Genesis 39:1-23

 |  April 9, 2018

Gen. 39:1-23

  1. Locate the passage

After a brief interlude following Judah’s sexual mispursuits, this passage resumes the Joseph cycle. The interlude shows that after Joseph’s brothers sold Joseph into slavery, they went on about their lives, perhaps not even giving Joseph another thought. Meanwhile, Joseph was sold and then resold and wound up at the home of the captain of the Egyptian guard.

But, while his brothers may have abandoned him and the Ishmaelites may have profited from his sale, the Lord had not forgotten Joseph or His promise to him. The Bible tells us twice in this passage that “the Lord was with Joseph.”

  1. Genre

The passage is narrative. It records the conversation between Joseph and the wife of Potiphar, his master and the subsequent conversations she had with Potiphar out of spite after Joseph rebuffed her.

  1. Determine the structure of the passage

39:1-6 – Because the Lord was with Joseph

39:7-10 – Joseph was faithful in temptation

39:11-19 – Joseph was falsely accused and imprisoned

39:20-23 – Because the Lord was with Joseph

  1. Exegete the passage

Joseph went from being thrown into a pit by his brothers to being thrown into a prison by Potiphar. Joseph’s residence in Potiphar’s household (39:1–19) and in Potiphar’s prison (39:20–23). Mathews shows the parallel of Joseph being in Potiphar’s house to later being in prison to Israel dwelling in Egypt to later being imprisoned by Egypt. [1]See Mathews, Genesis 11:27-50:26, 725.

It is noteworthy that in the Hebrew, Potiphar’s name only occurs once in this pericope (and nowhere else again in the OT), Gen. 39:1.

The passage demonstrates a chiastic structure with 39:1-6 parallel with 39:20-23. The common features in each being slavery/prison, the Lord was with Joseph, the awareness of his master of the Lord’s presence, and the trust Joseph gained from his master.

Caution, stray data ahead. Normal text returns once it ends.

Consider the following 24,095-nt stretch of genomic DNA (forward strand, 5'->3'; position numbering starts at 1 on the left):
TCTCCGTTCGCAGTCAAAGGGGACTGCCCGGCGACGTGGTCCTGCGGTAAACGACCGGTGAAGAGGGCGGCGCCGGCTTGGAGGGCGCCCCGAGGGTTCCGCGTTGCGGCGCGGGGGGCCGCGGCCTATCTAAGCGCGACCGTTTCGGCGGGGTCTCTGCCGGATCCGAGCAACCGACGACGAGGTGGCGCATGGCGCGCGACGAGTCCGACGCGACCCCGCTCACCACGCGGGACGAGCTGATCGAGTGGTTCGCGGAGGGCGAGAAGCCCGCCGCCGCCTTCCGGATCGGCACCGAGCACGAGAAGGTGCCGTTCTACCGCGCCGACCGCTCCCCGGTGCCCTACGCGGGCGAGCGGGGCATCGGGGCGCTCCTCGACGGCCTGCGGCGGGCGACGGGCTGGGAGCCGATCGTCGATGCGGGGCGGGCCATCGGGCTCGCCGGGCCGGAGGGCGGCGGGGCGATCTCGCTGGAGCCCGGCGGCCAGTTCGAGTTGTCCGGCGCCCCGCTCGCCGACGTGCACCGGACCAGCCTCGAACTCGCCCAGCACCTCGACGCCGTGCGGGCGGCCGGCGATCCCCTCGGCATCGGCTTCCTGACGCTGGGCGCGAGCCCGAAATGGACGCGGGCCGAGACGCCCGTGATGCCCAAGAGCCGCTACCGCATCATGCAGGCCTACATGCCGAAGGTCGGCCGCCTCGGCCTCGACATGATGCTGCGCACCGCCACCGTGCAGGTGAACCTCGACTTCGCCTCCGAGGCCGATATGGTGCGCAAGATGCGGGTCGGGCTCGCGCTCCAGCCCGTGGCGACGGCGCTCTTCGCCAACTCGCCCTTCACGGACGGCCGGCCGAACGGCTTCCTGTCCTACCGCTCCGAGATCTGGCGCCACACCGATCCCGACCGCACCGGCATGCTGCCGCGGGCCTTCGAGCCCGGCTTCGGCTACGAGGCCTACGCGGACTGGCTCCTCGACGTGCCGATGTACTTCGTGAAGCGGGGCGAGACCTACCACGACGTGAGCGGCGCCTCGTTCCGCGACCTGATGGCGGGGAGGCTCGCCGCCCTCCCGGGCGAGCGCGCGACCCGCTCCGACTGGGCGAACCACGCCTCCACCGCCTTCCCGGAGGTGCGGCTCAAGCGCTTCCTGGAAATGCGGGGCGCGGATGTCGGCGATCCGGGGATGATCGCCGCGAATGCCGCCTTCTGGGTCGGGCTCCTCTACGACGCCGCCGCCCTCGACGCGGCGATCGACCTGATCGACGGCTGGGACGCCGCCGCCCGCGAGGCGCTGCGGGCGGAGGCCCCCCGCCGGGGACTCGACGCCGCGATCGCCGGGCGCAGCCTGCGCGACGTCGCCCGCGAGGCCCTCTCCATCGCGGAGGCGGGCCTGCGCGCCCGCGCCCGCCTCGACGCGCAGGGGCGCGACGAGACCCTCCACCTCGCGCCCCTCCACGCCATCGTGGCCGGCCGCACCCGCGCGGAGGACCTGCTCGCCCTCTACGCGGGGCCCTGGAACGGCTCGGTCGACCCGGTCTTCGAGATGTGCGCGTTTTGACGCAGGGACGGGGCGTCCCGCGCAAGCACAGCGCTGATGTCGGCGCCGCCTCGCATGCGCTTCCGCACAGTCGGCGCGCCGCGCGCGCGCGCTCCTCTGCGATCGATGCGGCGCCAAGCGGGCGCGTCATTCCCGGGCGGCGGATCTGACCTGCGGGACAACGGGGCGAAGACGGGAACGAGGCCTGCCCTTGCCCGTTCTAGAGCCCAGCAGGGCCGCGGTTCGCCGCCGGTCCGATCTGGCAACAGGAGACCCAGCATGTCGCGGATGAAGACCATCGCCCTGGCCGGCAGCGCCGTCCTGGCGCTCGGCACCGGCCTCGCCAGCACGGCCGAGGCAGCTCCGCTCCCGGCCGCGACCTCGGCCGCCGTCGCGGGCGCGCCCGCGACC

Sequence:

It would have been easy and understandable for Joseph to blame everyone else for his predicament: Dad, Brothers, Potiphar’s Wife, and later the Baker and the Butler. But, we don’t see that in Joseph’s response. He has matured since his early dream-revealing days with his brothers.

Note the recurrence of the word, “cloak” in this pericope (39:12, 12, 13, 15, 16, 18). This is the second time Joseph’s outer garment has been a focus of his betrayal by others.

39:2 – The Lord was with Joseph

39:3 – His master saw that the Lord was with him

39:4 – Joseph became the overseer (Lit. “the one appointed over;” Hb. “paqad”) over Potiphar’s house.

39:5 – Verse 5 repeats the emphases of vss 3 & 4.

39:6 – Joseph was so trustworthy that Potiphar’s only concern was what was for dinner.

39:7 – Potiphar’s wife noticed Joseph. Her temptation is not at all subtle. She proposes a sexual encounter with Joseph.

39:8-9 – But he refused

39:10 – The temptation kept coming, but Joseph persisted in his refusal

39:11-12 – No one was inside

39:13-18 – Holding Joseph’s cloak in her hand, Potiphar’s wife concocted a plan to get back at Joseph for his repeated refusals

39:19-20 – Potiphar was angry and threw Joseph in prison

39:20-23 – These verses parallel 39:1-6 (see above)

  1. Let the structure of the text drive the sermon

Exp. More than Joseph, God is the true hero of this story. God was working through Joseph’s circumstances to accomplish His purpose.

App. God still does that in our lives!

Ill. So, Eph. 6 tells us, “having done all to stand, then stand!

References   [ + ]

Category: Sermon Structure
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